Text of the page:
Background: Patients whose test results are abnormal cannot make health behavior changes until the final phase of the laboratory testing process, patient notification, has been completed. Patients whose results are normal are often not notified at all. Few studies have examined the problematic aspects of patient notification, a crucial step in a complex and expensive process.
Objective: To determine patient preferences for receiving laboratory test results.
Study design: Patient survey by telephone.
Methods: Forty-nine patients with hypercholesterolemia who had had a lipoprotein profile performed within the previous 6 months were asked whether or not they had been informed of the test result, how they were informed, how satisfied they were with the process, and how they would prefer to be notified of results. All patients attended a clinic in suburban Detroit. Questions were read from a prepared script.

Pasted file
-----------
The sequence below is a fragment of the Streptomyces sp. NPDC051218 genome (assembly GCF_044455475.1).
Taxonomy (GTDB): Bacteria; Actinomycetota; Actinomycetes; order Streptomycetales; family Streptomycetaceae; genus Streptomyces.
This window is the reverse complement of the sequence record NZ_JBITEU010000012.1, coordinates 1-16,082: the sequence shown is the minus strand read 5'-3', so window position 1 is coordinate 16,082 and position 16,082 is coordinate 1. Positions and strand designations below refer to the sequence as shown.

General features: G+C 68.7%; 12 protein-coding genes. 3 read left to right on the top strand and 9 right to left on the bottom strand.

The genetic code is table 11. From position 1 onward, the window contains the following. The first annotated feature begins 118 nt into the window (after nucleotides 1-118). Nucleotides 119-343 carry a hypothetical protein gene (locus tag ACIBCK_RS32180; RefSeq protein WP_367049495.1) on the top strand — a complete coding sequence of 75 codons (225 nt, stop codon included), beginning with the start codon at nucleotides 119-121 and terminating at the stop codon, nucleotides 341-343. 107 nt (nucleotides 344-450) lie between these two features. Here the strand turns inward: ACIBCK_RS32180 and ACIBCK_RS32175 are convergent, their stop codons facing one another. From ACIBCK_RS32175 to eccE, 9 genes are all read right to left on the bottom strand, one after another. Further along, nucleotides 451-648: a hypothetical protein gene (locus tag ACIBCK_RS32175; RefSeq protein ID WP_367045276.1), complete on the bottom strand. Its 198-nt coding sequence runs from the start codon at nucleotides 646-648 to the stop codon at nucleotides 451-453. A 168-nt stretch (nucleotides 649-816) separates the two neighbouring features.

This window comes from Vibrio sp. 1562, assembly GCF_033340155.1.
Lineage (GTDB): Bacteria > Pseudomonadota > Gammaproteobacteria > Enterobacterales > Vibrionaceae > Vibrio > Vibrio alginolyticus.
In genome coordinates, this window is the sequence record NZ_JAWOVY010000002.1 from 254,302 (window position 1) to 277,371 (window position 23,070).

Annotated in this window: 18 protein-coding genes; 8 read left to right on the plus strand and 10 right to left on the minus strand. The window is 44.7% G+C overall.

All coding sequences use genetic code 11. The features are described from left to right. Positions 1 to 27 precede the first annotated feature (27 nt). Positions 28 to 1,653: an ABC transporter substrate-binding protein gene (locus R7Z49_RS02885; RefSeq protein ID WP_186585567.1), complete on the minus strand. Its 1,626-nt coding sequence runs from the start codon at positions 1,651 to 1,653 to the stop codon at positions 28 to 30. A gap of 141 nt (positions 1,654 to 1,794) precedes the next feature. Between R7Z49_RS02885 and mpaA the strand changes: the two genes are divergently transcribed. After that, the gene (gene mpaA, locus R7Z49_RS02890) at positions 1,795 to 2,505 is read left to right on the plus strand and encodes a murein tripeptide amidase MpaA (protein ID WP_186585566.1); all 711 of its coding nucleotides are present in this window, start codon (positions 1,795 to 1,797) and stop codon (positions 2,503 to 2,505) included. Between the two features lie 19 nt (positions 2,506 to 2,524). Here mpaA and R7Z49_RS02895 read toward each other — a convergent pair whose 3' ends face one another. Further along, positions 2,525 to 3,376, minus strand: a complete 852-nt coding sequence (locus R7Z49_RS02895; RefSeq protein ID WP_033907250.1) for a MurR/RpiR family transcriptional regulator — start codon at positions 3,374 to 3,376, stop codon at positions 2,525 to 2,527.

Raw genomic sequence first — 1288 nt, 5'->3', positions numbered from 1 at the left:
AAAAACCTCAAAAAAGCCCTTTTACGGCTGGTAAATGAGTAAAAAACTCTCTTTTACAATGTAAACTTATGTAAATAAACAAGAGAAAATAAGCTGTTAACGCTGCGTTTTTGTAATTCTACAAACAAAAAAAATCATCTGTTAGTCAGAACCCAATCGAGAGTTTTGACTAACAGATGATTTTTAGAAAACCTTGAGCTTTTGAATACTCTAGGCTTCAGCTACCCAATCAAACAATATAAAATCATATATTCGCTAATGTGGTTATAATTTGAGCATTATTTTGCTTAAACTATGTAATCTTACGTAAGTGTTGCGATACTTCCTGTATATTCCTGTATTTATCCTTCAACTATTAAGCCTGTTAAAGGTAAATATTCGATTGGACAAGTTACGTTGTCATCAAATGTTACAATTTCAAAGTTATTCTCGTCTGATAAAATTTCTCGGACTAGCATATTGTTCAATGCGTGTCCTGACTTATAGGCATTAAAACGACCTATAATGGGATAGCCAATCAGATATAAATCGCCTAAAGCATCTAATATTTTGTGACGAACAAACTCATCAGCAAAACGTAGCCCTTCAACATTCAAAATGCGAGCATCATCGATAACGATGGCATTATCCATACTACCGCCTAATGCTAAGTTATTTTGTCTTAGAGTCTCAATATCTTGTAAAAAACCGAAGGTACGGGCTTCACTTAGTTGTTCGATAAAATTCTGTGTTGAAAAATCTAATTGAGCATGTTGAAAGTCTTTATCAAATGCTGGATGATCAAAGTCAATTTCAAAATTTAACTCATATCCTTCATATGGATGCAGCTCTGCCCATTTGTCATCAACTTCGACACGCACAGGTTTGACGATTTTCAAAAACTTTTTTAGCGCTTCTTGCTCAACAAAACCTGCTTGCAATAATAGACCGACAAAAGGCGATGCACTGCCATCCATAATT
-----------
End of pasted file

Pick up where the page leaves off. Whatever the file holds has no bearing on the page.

Results: The majority of patients (94%) preferred to receive notification of all test results: both abnormal results accompanied by recommendations for health management changes, and normal results. Preferences for type of notification included mail (59%), phone (16%), office visit (12%), other or multiple response (6%).
Conclusion: Notification of both normal and abnormal results is of great importance to patients. Further studies are needed to determine what form of notification is most effective and which method is most satisfactory to patients.